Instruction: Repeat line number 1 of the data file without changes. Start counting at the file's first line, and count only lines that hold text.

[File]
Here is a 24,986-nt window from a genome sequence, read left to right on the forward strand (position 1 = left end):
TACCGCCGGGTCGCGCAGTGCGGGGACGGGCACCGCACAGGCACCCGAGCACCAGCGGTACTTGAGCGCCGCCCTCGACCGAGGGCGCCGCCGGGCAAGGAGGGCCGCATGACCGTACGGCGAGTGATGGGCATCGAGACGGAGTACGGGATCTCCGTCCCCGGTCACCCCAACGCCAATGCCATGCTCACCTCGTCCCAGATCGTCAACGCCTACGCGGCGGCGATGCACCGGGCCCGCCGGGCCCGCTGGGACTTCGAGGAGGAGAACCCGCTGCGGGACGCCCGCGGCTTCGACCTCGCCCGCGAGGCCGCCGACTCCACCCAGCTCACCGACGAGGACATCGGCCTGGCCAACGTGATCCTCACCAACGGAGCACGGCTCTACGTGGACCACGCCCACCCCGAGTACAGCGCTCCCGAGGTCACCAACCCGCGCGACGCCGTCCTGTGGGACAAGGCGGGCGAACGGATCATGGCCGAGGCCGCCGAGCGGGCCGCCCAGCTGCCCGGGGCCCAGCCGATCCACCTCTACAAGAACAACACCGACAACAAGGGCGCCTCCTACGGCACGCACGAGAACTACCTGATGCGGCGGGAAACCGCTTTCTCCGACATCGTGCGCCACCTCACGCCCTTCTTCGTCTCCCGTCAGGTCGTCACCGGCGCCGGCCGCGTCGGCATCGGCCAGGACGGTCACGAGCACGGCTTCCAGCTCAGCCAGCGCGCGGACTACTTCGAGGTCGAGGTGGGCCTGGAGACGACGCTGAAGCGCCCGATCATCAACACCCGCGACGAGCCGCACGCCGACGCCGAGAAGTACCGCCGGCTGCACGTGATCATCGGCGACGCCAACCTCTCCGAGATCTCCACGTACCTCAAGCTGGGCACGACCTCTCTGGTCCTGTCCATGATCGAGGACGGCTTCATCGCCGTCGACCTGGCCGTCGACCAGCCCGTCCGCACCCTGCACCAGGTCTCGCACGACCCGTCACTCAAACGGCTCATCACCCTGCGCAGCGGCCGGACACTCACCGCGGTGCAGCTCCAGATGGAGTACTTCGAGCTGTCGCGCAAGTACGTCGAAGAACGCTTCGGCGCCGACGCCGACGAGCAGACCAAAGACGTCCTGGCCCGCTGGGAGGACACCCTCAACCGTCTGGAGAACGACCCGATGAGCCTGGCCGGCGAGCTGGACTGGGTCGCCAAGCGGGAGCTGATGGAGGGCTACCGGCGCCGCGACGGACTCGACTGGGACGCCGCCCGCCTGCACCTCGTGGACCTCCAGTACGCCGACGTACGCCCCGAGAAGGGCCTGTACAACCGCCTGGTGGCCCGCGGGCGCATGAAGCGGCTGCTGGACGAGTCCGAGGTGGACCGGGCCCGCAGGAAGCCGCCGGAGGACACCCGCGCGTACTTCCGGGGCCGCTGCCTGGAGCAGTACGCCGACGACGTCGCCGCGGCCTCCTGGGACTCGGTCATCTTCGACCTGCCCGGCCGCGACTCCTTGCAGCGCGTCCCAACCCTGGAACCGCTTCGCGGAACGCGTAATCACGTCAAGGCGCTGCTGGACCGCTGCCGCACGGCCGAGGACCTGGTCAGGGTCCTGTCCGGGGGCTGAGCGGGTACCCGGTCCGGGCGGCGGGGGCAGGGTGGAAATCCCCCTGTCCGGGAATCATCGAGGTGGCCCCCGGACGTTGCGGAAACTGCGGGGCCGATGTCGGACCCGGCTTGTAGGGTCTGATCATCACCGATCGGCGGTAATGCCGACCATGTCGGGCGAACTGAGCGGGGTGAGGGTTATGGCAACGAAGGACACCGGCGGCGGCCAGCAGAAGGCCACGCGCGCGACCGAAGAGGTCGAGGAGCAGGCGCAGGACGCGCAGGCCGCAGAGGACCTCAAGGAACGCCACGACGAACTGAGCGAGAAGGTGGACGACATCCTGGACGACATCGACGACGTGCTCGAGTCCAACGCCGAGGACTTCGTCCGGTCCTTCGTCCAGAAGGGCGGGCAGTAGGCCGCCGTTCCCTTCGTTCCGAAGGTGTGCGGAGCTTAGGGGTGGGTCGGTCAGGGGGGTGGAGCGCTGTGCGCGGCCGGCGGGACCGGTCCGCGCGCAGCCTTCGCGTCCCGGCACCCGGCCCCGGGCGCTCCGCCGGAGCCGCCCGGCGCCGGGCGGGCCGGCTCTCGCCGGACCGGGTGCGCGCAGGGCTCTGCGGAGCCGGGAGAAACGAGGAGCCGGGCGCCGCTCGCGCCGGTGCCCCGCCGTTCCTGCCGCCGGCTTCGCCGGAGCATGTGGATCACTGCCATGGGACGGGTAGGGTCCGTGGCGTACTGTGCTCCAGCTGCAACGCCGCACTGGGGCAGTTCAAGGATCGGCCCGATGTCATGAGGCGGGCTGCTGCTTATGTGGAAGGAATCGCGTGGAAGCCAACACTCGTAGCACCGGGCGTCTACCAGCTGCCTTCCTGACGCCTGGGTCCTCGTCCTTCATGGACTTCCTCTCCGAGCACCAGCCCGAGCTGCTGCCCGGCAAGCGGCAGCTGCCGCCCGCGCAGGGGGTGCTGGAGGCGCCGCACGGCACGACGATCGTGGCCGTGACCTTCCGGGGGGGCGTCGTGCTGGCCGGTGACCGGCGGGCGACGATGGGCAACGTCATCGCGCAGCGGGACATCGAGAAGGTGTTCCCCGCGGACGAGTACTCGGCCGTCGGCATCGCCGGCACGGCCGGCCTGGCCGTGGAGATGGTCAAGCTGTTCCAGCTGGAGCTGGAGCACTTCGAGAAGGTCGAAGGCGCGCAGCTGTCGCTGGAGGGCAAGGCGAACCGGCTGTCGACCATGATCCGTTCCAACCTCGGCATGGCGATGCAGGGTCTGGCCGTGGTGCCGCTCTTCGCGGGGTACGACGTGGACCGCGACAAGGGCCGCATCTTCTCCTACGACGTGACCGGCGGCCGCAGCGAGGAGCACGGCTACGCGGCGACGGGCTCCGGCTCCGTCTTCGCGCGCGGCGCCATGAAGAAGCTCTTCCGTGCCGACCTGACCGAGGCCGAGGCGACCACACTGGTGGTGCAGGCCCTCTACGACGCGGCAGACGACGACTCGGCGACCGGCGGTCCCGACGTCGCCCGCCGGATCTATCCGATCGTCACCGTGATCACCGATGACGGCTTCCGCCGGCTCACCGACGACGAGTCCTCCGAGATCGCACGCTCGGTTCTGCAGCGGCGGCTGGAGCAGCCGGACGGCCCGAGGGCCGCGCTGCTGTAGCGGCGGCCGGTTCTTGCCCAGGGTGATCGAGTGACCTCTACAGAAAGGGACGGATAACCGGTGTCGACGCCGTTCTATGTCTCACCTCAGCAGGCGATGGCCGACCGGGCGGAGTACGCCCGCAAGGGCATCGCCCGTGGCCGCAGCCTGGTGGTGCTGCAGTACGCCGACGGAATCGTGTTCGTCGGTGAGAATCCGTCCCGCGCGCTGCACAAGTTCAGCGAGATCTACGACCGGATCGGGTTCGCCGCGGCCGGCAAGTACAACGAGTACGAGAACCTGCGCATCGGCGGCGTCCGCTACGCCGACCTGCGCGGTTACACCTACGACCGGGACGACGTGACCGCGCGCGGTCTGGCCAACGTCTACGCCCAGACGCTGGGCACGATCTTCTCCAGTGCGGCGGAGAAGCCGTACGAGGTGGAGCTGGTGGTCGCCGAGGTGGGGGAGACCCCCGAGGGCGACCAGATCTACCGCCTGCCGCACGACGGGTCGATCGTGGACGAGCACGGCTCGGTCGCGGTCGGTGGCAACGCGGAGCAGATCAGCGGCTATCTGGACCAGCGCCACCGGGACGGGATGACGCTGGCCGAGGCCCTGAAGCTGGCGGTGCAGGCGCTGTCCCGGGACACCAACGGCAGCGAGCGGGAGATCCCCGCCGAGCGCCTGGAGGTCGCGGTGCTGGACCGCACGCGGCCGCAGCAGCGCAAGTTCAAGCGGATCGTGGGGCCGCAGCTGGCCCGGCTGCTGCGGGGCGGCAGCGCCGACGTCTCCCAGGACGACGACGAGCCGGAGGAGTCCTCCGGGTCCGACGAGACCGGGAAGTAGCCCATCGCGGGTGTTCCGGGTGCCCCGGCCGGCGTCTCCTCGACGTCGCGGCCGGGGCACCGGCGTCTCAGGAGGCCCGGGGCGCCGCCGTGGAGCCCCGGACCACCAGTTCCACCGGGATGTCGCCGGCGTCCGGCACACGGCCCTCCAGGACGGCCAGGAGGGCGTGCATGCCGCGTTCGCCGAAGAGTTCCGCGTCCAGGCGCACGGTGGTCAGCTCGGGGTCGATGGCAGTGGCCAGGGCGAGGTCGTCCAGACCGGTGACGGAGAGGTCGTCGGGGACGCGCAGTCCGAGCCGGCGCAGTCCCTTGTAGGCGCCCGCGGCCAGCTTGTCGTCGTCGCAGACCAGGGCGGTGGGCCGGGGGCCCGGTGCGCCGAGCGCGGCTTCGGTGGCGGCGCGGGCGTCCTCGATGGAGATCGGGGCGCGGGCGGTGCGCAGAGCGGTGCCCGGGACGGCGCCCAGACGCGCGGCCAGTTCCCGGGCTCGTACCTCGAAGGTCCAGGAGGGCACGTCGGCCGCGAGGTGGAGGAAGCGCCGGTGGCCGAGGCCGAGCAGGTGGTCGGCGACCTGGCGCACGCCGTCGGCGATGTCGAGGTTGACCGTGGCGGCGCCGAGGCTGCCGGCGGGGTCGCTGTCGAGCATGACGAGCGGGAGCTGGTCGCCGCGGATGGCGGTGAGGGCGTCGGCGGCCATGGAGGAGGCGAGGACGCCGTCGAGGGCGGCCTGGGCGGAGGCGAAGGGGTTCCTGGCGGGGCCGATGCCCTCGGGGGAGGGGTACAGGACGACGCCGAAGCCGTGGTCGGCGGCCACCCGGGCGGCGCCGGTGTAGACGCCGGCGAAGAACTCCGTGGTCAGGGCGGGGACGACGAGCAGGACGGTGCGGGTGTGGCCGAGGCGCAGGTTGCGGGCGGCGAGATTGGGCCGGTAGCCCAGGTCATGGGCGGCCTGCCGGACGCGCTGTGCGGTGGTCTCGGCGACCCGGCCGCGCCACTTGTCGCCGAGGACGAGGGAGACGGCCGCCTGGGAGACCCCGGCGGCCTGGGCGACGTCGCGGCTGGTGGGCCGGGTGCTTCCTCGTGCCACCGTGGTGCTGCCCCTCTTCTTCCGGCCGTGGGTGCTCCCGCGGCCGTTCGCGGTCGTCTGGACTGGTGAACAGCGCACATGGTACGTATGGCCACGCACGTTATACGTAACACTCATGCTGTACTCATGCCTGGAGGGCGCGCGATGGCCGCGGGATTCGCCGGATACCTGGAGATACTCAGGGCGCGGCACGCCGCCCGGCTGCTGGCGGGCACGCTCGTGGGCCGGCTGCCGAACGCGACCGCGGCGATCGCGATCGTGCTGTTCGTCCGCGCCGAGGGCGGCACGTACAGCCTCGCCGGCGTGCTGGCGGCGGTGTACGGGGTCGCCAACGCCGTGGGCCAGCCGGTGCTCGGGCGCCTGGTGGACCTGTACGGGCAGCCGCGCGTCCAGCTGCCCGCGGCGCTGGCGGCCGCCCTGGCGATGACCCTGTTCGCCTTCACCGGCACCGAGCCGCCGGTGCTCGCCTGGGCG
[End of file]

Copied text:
Here is a 24,986-nt window from a genome sequence, read left to right on the forward strand (position 1 = left end):